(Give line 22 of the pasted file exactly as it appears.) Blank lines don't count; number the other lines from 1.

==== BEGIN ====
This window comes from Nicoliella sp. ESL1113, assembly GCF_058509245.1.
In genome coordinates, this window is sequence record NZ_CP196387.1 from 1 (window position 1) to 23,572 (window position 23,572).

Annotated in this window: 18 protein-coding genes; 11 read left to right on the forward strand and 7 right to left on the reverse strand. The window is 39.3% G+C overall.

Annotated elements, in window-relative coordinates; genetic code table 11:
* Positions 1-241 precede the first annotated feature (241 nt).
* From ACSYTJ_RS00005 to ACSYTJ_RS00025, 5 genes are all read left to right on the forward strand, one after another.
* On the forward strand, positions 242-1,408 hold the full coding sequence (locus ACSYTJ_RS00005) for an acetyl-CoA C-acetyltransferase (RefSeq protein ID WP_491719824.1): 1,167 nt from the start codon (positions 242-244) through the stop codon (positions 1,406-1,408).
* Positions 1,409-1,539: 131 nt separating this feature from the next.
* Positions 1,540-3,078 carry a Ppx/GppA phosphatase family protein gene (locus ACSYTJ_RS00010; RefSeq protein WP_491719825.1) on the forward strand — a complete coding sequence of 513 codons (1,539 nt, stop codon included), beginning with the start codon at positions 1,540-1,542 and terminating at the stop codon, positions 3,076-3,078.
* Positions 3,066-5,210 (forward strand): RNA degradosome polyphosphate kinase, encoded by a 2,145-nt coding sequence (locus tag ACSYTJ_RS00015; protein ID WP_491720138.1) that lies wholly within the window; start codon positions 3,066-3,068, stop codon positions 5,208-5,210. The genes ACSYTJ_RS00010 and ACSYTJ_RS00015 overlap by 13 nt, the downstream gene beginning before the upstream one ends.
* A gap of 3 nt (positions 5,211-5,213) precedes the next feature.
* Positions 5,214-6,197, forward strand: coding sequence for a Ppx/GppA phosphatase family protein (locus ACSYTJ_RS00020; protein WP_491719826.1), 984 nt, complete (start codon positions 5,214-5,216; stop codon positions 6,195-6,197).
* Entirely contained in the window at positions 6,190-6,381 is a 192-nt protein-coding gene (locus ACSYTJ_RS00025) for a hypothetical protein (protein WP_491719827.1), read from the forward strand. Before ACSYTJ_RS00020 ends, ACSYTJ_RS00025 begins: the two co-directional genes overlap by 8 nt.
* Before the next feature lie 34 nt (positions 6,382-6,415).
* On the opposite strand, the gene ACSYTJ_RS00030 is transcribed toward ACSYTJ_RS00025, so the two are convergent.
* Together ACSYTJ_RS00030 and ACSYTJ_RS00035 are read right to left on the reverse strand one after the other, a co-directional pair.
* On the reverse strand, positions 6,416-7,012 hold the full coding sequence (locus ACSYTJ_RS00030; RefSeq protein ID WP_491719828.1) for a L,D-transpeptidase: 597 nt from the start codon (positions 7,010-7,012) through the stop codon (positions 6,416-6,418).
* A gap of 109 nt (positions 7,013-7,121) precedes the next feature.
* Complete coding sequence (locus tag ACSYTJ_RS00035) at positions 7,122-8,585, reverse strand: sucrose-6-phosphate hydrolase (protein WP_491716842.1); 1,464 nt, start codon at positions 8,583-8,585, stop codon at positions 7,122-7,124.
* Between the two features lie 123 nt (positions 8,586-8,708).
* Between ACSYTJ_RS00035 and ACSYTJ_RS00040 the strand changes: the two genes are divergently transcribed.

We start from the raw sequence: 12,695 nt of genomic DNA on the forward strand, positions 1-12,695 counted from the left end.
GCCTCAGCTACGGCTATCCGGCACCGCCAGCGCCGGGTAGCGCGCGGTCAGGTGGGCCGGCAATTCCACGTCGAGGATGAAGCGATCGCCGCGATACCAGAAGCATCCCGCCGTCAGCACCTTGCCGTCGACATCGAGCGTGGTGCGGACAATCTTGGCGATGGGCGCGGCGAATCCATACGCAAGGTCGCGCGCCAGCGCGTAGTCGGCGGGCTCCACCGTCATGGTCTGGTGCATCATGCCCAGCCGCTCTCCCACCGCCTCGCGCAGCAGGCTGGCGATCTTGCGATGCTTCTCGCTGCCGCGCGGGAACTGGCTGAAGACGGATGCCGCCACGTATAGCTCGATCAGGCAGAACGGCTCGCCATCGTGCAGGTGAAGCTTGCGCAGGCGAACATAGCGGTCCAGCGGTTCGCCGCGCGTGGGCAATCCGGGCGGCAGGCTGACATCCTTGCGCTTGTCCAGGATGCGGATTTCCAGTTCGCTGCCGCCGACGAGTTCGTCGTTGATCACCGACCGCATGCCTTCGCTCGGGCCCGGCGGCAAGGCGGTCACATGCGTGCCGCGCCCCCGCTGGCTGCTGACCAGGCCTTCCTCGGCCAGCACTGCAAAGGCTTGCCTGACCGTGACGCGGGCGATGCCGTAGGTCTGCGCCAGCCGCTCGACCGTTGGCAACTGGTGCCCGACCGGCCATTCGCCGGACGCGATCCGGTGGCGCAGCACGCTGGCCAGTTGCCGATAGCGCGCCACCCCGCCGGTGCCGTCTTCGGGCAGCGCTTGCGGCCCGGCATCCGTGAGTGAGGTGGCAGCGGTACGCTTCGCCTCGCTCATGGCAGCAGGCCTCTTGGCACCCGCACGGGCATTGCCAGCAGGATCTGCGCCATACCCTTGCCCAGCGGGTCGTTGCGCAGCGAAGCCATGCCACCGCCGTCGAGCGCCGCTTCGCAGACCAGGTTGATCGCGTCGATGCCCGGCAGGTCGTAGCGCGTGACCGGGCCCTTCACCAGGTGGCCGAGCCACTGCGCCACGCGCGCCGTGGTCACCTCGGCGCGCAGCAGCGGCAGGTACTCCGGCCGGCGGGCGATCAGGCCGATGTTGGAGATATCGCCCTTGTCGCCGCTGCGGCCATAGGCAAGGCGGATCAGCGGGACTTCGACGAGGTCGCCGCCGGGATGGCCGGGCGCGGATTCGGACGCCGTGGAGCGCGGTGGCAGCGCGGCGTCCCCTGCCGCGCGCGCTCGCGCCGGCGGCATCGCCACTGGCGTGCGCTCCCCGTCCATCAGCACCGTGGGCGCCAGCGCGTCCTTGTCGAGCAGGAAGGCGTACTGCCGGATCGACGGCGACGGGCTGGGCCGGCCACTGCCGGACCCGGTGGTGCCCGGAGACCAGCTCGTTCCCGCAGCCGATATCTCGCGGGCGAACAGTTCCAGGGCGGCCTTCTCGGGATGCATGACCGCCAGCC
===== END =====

We start from the raw sequence: 12,695 nt of genomic DNA on the forward strand, positions 1-12,695 counted from the left end.